At the same time, digital alternatives opened up participation for those who have long been excluded. Disability artist Amy Rosa writes in April 2020, “I've had more of a social life and have seen more live comedy and art in the past month than I have had in 6 years. It’s lovely, wholesome and beautiful. It also makes me shake with sadness and anger and invisibility. We’ve always been here, us sick folk, us older folk, us disabled folk, and there has been nothing like this. Even when we ask for it. Please don't let these lines of access dissipate when life goes back to your version of normal.” Similar voices are heard in academia, for instance about retaining remote access to conferences.
What kind of affordances do the frames of ‘safety’, ‘vulnerability’, ‘health’ and ‘sickness’ provide? How might we rethink ‘inclusivity’ and solidarity in the aftermath of the pandemic?
Roundtable 3. Cultures: the ‘non-essential’ nature of art and performance
While museums, theatres, concert halls, and cinemas were forced to shut down, plenty turned to streaming platforms and online performances in their spare time. Netflix alone recorded 16 million new sign-ups in the first 3 months of 2020. Museum exhibits went online and the Rijksmuseum even made it onto the Guardian’s list of top 10 virtual art museums worldwide. Online museums included programmes for children, providing learning activities from science to design to history for home-bound youngsters. What impact does the frame ‘non-essential’ have on art and performance cultures? The non-essential spaces of art and culture seem to in fact be crucial after all -- not only for our entertainment, but also for reflections and shared experiences on the pandemic -- see for instance Museum van de Geest’s exhibition “Over het hoofd gezien”. The influence of the pandemic can also be observed in production design--theatres have adapted to online streaming using digital platforms such as Zoom and OHYAY, or adopted the 1,5-metre rule as part of the aesthetic to provide Covid-safe viewing experiences. At the same time, many artists have had to find other means to make a living, and smaller venues have had to close for good. Now, as spaces reopen, who will be on stage? Who would be able to join as audience members?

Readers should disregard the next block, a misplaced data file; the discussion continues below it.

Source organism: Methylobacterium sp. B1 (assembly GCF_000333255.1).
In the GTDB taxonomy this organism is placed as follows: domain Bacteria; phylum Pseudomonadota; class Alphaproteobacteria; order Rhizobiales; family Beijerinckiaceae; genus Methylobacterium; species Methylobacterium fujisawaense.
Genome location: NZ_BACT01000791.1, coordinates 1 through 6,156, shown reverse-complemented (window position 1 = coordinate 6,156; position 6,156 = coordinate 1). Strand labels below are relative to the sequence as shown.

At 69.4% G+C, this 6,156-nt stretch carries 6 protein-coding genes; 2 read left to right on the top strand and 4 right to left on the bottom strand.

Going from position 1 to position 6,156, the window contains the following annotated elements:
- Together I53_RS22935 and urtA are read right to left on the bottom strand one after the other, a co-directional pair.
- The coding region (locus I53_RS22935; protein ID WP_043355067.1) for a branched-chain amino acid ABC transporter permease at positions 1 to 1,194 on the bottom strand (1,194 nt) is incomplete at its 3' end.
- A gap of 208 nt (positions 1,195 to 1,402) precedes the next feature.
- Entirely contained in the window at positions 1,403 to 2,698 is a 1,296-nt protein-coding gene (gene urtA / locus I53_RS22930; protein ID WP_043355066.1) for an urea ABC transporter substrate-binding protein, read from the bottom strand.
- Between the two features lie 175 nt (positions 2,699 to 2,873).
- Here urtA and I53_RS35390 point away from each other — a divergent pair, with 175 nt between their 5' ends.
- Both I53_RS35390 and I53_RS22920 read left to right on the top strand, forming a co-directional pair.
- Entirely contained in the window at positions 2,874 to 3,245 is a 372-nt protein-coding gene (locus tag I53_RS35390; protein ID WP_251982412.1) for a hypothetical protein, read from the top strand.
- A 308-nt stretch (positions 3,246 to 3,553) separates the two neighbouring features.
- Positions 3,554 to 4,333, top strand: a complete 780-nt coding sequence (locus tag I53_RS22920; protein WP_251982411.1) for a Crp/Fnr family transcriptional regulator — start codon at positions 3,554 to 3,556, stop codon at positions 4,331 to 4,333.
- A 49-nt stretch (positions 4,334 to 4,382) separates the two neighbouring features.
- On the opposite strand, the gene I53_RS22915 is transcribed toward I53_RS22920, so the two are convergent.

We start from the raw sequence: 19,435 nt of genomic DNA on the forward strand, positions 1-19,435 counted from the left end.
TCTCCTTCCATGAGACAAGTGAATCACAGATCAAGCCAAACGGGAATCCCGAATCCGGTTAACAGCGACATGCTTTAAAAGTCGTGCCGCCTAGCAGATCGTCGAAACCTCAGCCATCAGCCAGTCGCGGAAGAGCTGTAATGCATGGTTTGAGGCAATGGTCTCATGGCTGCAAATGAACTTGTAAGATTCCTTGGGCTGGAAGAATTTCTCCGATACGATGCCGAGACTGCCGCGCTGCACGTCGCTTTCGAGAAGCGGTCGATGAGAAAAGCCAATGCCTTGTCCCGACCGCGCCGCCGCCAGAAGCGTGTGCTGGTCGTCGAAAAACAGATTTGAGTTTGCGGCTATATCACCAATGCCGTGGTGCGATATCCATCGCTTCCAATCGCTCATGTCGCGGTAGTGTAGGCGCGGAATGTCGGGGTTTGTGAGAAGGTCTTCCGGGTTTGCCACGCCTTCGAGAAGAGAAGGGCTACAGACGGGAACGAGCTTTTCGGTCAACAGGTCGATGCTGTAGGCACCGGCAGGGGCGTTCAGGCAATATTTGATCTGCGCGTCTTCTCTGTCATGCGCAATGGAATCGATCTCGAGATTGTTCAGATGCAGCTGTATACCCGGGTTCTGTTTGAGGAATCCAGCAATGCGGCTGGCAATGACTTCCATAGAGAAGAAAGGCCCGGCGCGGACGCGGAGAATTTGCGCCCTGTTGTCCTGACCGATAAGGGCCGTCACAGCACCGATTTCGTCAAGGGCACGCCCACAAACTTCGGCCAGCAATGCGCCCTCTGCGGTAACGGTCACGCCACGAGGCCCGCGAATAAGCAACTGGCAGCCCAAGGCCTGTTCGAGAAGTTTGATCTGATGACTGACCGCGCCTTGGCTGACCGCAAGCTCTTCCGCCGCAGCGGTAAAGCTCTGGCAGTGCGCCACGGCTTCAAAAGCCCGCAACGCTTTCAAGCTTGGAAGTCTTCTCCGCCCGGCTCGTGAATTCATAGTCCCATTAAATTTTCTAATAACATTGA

What might the repercussions of the pandemic be in the field of artistic and cultural production? After a long period of closure, can the arts stage a comeback and what would it take to convince those in power of the necessity of the arts in difficult times?
Aviva de Groot came to the Tilburg Institute for Law, Technology, and Society with backgrounds in filmmaking, legal aid and Information Law. Her phd research focuses on justification of social-epistemic authority of (and by) decision makers. The thesis explores what ‘meaningful information positions’ are for those engaged in explanation practices. It uses the momentum of AI-informed explanation challenges to improve such practices more broadly.
Dr. Evelyn Wan is Assistant Professor in Media, Arts, and Society at the Department of Media and Culture Studies at Utrecht University. Her research is focused on algorithmic governance, the temporalities and politics of digital culture, as well as bots and robots in the cultural imagination. She teaches media and performance theory, philosophy of science, and research methodologies in arts and theatre.